Palmerston North-born Greg Page personifies the concept of multi-tasking. Alongside having directed 80 music videos (including 'Verona' by Elemeno P and 'Exit To The City' by The D4) and at least as many TV commercials, he is also a painter and has done stints as a drummer in three bands.

Page was attending Waikato Polytechnic's film course when he started making music videos for local musicians, including one of the bands he was drumming in, Rumpus Room.

"I made some dodgy VHS clips for local Hamilton bands by going to parties and filming them playing and just cutting stuff together. Then I went, 'Hey shit, this is a really fun way to do film school'. Unfortunately it meant I failed film school, because in my third year I made something like 10 music videos while trying to be a student!"

His 1994 short film claymation, Decaff ensured Page wouldn't be tempted back to finish the course. Based on an over-caffinated bad-tempered character who does "what you wish you could but never would", the four-minute short gained a cult audience and received Arts Council funding for general release. In 1997 Greg created Decaff II, a further five one-minute long claymations based on the character.

In 1996 the New Zealand Film Commission invited Greg and veteran filmmaker John O'Shea, to each create a 3 minute short commemorating a hundred years of New Zealand cinema. O'Shea, as a pioneer of New Zealand cinema, and Page, as one of the new generation, were considered representative of the past and future of New Zealand filmmaking.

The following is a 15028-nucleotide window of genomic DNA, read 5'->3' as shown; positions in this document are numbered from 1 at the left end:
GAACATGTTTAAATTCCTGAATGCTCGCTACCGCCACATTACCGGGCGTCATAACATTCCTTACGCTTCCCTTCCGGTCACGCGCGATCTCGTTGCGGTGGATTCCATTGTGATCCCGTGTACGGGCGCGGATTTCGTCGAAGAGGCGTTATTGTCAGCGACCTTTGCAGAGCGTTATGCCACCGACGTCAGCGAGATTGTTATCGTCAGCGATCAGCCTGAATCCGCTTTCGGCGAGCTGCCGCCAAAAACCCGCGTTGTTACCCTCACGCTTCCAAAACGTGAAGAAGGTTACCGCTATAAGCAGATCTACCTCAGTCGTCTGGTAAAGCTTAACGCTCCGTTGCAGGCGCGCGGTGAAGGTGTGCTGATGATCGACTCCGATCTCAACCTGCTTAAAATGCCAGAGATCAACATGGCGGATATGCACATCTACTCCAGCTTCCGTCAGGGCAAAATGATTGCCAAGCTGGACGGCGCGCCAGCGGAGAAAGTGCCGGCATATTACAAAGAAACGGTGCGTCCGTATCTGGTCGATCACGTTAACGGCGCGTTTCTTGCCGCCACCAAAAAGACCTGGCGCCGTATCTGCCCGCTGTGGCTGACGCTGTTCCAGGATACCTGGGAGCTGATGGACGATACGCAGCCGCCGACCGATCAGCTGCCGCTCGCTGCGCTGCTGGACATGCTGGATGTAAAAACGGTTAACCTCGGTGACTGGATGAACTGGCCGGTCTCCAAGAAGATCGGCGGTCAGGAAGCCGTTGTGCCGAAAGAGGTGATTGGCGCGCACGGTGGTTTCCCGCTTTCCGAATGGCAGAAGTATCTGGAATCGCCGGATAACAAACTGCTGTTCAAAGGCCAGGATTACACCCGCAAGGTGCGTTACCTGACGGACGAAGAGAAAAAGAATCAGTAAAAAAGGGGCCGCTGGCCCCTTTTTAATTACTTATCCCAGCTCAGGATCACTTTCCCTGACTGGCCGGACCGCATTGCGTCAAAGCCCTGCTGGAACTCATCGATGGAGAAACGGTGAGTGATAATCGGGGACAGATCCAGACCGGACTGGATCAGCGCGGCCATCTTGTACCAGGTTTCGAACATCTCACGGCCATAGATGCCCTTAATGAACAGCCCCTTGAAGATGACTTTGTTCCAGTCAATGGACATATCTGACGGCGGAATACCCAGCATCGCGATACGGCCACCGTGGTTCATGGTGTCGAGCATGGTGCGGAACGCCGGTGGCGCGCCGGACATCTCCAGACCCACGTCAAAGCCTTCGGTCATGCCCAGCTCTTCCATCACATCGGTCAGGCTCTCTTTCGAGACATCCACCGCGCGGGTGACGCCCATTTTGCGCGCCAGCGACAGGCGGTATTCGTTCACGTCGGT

Page's forays into animation attracted the attention of advertising agency Saatchi and Saatchi who commissioned him to make a series of claymation commercials for NZ On Air. Greg was also attracting attention as a music video director and to date has filmed more than 80 clips (including promos for The Datsuns, The D4, Inchworm and P-Money).

In 1997, Page signalled a move away from claymation with the NZ Film Commission funded live action short, Sarah's Washing (winner of a Merit Award at the Chicago Film Festival). 

Page made his first feature film, a supernatural horror called The Locals, in 2003. The film centered around two young surfers (one played by Jester's singer John Barker) who get stranded in the heartland, and find that rural Waikato is inhabited by more than cows and cabbage trees. The film was licensed for release in more than 60 territories.

Page currently works at Flying Fish Productions as a television commercial director, and is in development with his second horror feature, The Vent. In December 2009 Page was sole recipient of the 2010 Film Commission Writer Award, after proposing "three fresh and contemporary NZ story ideas" from different genres.  

New TV series Bigger, Better, Faster Stronger sees Page appearing on screen; in the show he sets about remodelling household items to give them some edge, in competition with radio host James Coleman.